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November 10, 2006

Brand Naming: Bye-Bye Mac Guy

Mac guy PC guyApple is nixing Justin Long, better known as "The Mac Guy” in the “I’m a Mac” television advertising campaign. Why? Because people seem to like the nerdy PC Guy more that the smug, unshaven, hoodie wearing Mac Guy.

Tech filter finds this “hilarious”. Darryl Ohrt feels that this might be because the PC Guy, played by humorist John Hodgman is the “likable underdog” and Long’s Mac Guy was just a little too arrogant. Jeff Bercovici takes this a step further in Radar, stating that Mac Guy makes you want to push him under a bus.

I’m sure Microsoft would agree with Lance Mannion that its nice to try and be cool and smooth but “in our hearts” we’re all PC Guys.

Gizmodo is actually running a poll to find the new Mac Guy, who they earlier agreed was a “smug little twit.” Nobody is sure what the new Mac ads will be like, they are only sure that Hodgeman will be back. Bob Sassone thinks that maybe PC Guy should morph into the new Mac Guy, to show that a “PC Guy can become a Mac Guy.”

I wonder if Microsoft has grasped just what an incredible breakthrough this is for their brand name - Apple has had to register the fact that very few Apple people want to talk about, and it’s this: Apple users are irritating to the rest of us and even to other Mac users.

Microsoft, are you listening? Here’s a chance to reframe your name. Just don’t get smug about it. Be cool. For once.

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Posted by William Lozito at November 10, 2006 7:24 AM
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Your identification of the opportunity before Microsoft is fascinating.

Interesting how a competitor's ad can uncover deeper insight into one's own brand.

Always a wise read here at Strategic Name Development - thanks for your take on the departure of the Mac Guy.

I guess this means people don't want to be like Mac after all.

Apple’s decision to fire Mac guy says something about the anti-Apple brand. Apple was always the “likeable underdog”, but I feel like that’s changing. Even so, I doubt whether Microsoft could really own (or buy into) the “likeable underdog” position, at least for its corporate brand image.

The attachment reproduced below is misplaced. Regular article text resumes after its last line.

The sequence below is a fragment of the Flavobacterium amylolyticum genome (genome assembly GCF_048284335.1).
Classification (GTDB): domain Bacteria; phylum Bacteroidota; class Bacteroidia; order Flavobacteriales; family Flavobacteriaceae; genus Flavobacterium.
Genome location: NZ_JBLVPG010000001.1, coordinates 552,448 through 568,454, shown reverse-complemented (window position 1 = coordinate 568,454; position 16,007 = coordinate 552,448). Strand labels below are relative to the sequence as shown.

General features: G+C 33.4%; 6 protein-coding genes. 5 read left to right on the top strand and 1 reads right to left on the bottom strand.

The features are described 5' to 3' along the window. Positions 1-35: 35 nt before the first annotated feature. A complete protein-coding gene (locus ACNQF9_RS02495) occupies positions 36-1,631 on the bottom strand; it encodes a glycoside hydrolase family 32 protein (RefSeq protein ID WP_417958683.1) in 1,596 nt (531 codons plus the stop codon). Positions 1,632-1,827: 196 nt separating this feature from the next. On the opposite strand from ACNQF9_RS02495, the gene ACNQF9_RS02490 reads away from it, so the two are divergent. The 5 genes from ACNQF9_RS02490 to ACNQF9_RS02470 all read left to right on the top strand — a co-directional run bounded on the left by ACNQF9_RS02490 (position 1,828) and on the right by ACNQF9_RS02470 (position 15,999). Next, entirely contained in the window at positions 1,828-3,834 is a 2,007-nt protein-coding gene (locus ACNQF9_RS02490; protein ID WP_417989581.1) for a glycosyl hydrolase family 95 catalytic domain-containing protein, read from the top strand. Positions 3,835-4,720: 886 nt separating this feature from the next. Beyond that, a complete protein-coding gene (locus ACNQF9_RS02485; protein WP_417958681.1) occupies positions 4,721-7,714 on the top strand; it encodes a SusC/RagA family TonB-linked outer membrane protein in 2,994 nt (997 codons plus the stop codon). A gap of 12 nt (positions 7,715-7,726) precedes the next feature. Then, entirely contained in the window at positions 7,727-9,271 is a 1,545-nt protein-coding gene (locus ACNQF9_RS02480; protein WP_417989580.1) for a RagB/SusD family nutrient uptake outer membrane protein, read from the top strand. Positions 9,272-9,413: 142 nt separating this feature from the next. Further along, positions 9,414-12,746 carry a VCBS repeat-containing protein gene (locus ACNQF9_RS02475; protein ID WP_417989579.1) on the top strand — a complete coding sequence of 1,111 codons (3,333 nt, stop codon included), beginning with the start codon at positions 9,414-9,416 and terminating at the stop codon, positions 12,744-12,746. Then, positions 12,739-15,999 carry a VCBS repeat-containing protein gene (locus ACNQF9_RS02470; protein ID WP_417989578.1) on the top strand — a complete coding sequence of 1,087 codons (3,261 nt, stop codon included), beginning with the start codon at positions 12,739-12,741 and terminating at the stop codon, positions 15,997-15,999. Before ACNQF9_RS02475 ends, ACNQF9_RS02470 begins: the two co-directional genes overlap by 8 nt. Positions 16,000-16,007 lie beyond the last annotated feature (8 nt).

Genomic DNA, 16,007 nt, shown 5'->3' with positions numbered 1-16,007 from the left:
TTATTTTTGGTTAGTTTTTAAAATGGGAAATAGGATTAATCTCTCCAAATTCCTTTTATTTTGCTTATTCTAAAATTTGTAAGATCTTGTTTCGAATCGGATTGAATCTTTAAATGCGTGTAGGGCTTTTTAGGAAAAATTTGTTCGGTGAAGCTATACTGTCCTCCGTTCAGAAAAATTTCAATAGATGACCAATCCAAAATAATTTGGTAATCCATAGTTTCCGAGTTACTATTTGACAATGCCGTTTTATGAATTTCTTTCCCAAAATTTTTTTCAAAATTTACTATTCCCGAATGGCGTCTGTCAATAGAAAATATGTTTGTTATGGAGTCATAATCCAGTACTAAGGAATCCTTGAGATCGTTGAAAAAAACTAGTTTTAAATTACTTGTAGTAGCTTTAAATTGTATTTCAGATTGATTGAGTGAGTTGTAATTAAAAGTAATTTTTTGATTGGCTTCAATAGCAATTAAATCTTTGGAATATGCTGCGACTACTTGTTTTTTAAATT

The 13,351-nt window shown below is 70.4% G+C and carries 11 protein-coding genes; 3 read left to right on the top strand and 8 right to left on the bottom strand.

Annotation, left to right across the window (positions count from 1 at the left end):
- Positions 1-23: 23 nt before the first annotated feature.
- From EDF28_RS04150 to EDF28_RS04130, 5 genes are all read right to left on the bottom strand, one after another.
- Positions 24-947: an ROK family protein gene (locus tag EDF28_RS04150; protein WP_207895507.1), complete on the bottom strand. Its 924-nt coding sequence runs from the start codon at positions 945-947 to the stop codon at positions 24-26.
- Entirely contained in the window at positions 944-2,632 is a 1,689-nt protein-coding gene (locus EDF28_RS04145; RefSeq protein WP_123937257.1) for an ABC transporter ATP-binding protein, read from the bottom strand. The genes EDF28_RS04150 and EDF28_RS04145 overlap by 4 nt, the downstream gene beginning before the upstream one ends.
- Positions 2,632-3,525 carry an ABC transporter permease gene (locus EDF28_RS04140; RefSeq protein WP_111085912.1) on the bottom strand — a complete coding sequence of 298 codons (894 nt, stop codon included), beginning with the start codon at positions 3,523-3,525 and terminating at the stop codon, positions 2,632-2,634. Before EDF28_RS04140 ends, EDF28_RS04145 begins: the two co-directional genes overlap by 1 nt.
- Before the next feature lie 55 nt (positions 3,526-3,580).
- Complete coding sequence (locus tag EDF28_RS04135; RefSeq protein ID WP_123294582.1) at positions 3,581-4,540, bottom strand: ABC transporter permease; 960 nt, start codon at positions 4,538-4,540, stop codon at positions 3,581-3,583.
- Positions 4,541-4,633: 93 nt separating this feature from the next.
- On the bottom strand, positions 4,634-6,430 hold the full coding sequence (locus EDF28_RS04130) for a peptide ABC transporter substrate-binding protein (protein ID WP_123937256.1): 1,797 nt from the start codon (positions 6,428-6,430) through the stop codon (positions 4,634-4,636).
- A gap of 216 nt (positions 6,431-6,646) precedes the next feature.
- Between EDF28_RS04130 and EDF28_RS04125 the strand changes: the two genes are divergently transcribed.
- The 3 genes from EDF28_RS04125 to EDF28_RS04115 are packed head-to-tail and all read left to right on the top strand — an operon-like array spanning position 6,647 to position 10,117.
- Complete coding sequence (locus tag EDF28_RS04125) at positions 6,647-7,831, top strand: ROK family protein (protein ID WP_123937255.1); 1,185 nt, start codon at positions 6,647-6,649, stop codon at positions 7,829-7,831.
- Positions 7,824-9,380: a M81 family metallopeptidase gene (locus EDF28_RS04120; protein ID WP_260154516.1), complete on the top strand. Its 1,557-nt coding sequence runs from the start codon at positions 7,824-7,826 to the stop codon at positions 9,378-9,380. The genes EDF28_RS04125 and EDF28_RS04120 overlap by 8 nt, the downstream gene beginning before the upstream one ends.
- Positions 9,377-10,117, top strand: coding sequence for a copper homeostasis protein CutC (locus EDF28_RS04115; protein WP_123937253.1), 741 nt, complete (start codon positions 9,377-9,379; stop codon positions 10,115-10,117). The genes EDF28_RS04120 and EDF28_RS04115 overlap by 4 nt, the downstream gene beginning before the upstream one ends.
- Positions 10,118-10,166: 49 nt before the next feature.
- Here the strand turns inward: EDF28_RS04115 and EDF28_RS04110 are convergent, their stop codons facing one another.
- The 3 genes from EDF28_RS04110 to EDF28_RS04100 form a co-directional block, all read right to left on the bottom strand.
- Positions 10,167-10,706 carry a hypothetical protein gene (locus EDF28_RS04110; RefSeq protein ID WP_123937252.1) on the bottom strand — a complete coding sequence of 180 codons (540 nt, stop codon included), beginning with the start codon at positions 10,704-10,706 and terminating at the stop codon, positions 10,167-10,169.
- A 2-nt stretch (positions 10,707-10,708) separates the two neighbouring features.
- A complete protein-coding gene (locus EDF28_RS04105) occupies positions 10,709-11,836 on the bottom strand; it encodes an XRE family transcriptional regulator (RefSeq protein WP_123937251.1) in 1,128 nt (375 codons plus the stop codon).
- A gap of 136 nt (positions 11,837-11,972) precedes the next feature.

But, some of Microsoft’s businesses seem to be moving in that direction, as their competitors inch closer to behemoth status. For example, the Zune mp3 player was being referred to as a contender for “iPod killer”, further revealing the anti-Apple (iPod) attitude.

Then there’s Google, already a behemoth in the Search business. And we all know Microsoft regrets not having invested in that market sooner, but (Gates) only looked forward. The marketing team for Windows Live Search seems to be reaching for a “likeable underdog” position, at least in their communications.

A few weeks ago, a full page Wall Street Journal ad used language like “We know we’re not first, Google was, but consider trying our product”. That, to me, sounds like a cute little “likeable underdog.”

Remember when Bill Gates personified a “likeable underdog” for a brief moment in time?

And I sure don't remember Bill looking like that dude on the right. :)

Macworld is now reporting that Justin Long (aka Mac Guy) says he wasn't fire, and that he's still the Mac Guy. It says he posted the following in his blog:

"As for the Mac commercials, I don’t know where that report came from that said I wasn’t going to do anymore - I [am] literally setting my alarm right now to wake up for a Mac shoot tomorrow."

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